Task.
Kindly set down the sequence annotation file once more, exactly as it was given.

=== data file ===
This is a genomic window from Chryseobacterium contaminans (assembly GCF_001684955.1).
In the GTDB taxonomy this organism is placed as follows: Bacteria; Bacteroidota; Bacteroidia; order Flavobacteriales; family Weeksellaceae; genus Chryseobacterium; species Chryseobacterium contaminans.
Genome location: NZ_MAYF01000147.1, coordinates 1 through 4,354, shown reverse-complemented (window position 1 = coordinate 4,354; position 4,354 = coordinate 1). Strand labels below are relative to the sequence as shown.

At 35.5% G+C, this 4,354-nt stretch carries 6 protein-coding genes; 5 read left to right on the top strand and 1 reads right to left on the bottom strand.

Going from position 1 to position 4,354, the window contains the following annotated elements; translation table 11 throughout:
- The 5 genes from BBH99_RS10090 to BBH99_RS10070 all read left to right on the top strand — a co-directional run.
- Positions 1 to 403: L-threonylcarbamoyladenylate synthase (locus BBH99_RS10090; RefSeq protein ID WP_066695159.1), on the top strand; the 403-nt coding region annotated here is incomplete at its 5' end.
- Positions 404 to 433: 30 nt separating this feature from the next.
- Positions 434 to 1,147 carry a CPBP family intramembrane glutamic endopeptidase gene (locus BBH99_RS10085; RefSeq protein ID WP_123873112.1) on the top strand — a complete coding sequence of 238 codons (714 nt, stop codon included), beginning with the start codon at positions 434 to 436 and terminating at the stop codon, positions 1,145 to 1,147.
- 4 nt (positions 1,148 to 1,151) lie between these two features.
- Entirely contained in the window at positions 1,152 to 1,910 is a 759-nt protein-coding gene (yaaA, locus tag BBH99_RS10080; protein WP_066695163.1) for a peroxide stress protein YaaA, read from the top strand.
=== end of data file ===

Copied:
This is a genomic window from Chryseobacterium contaminans (assembly GCF_001684955.1).
In the GTDB taxonomy this organism is placed as follows: Bacteria; Bacteroidota; Bacteroidia; order Flavobacteriales; family Weeksellaceae; genus Chryseobacterium; species Chryseobacterium contaminans.
Genome location: NZ_MAYF01000147.1, coordinates 1 through 4,354, shown reverse-complemented (window position 1 = coordinate 4,354; position 4,354 = coordinate 1). Strand labels below are relative to the sequence as shown.

At 35.5% G+C, this 4,354-nt stretch carries 6 protein-coding genes; 5 read left to right on the top strand and 1 reads right to left on the bottom strand.

Going from position 1 to position 4,354, the window contains the following annotated elements; translation table 11 throughout:
- The 5 genes from BBH99_RS10090 to BBH99_RS10070 all read left to right on the top strand — a co-directional run.
- Positions 1 to 403: L-threonylcarbamoyladenylate synthase (locus BBH99_RS10090; RefSeq protein ID WP_066695159.1), on the top strand; the 403-nt coding region annotated here is incomplete at its 5' end.
- Positions 404 to 433: 30 nt separating this feature from the next.
- Positions 434 to 1,147 carry a CPBP family intramembrane glutamic endopeptidase gene (locus BBH99_RS10085; RefSeq protein ID WP_123873112.1) on the top strand — a complete coding sequence of 238 codons (714 nt, stop codon included), beginning with the start codon at positions 434 to 436 and terminating at the stop codon, positions 1,145 to 1,147.
- 4 nt (positions 1,148 to 1,151) lie between these two features.
- Entirely contained in the window at positions 1,152 to 1,910 is a 759-nt protein-coding gene (yaaA, locus tag BBH99_RS10080; protein WP_066695163.1) for a peroxide stress protein YaaA, read from the top strand.